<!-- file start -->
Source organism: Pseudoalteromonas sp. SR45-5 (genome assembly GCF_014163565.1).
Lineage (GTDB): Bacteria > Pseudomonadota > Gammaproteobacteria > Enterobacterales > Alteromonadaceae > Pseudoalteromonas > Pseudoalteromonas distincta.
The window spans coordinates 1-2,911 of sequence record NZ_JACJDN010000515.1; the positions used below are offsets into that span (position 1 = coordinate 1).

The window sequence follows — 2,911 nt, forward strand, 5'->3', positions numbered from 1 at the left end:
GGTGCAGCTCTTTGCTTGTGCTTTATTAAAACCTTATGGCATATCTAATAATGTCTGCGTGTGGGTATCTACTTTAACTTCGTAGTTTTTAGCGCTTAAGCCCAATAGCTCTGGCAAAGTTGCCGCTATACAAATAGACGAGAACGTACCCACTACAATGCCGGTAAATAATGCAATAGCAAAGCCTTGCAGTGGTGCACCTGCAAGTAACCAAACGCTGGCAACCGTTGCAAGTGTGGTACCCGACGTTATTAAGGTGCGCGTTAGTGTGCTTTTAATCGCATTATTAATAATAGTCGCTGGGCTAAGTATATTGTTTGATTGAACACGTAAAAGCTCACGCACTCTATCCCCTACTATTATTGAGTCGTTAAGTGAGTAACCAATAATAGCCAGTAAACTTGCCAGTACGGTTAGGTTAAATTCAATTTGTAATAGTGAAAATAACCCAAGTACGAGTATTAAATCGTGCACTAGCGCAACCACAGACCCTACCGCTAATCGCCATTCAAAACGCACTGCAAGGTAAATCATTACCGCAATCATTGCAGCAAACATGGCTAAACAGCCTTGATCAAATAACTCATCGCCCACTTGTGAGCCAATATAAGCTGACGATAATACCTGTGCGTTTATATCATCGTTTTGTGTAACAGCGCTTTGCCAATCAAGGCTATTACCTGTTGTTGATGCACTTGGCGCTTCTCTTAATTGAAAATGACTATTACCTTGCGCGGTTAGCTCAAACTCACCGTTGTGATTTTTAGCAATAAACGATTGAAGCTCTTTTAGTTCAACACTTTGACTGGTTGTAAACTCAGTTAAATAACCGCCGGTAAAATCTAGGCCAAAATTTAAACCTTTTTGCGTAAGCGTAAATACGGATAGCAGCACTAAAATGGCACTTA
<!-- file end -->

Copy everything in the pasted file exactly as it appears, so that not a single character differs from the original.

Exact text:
Source organism: Pseudoalteromonas sp. SR45-5 (genome assembly GCF_014163565.1).
Lineage (GTDB): Bacteria > Pseudomonadota > Gammaproteobacteria > Enterobacterales > Alteromonadaceae > Pseudoalteromonas > Pseudoalteromonas distincta.
The window spans coordinates 1-2,911 of sequence record NZ_JACJDN010000515.1; the positions used below are offsets into that span (position 1 = coordinate 1).

The window sequence follows — 2,911 nt, forward strand, 5'->3', positions numbered from 1 at the left end:
GGTGCAGCTCTTTGCTTGTGCTTTATTAAAACCTTATGGCATATCTAATAATGTCTGCGTGTGGGTATCTACTTTAACTTCGTAGTTTTTAGCGCTTAAGCCCAATAGCTCTGGCAAAGTTGCCGCTATACAAATAGACGAGAACGTACCCACTACAATGCCGGTAAATAATGCAATAGCAAAGCCTTGCAGTGGTGCACCTGCAAGTAACCAAACGCTGGCAACCGTTGCAAGTGTGGTACCCGACGTTATTAAGGTGCGCGTTAGTGTGCTTTTAATCGCATTATTAATAATAGTCGCTGGGCTAAGTATATTGTTTGATTGAACACGTAAAAGCTCACGCACTCTATCCCCTACTATTATTGAGTCGTTAAGTGAGTAACCAATAATAGCCAGTAAACTTGCCAGTACGGTTAGGTTAAATTCAATTTGTAATAGTGAAAATAACCCAAGTACGAGTATTAAATCGTGCACTAGCGCAACCACAGACCCTACCGCTAATCGCCATTCAAAACGCACTGCAAGGTAAATCATTACCGCAATCATTGCAGCAAACATGGCTAAACAGCCTTGATCAAATAACTCATCGCCCACTTGTGAGCCAATATAAGCTGACGATAATACCTGTGCGTTTATATCATCGTTTTGTGTAACAGCGCTTTGCCAATCAAGGCTATTACCTGTTGTTGATGCACTTGGCGCTTCTCTTAATTGAAAATGACTATTACCTTGCGCGGTTAGCTCAAACTCACCGTTGTGATTTTTAGCAATAAACGATTGAAGCTCTTTTAGTTCAACACTTTGACTGGTTGTAAACTCAGTTAAATAACCGCCGGTAAAATCTAGGCCAAAATTTAAACCTTTTTGCGTAAGCGTAAATACGGATAGCAGCACTAAAATGGCACTTA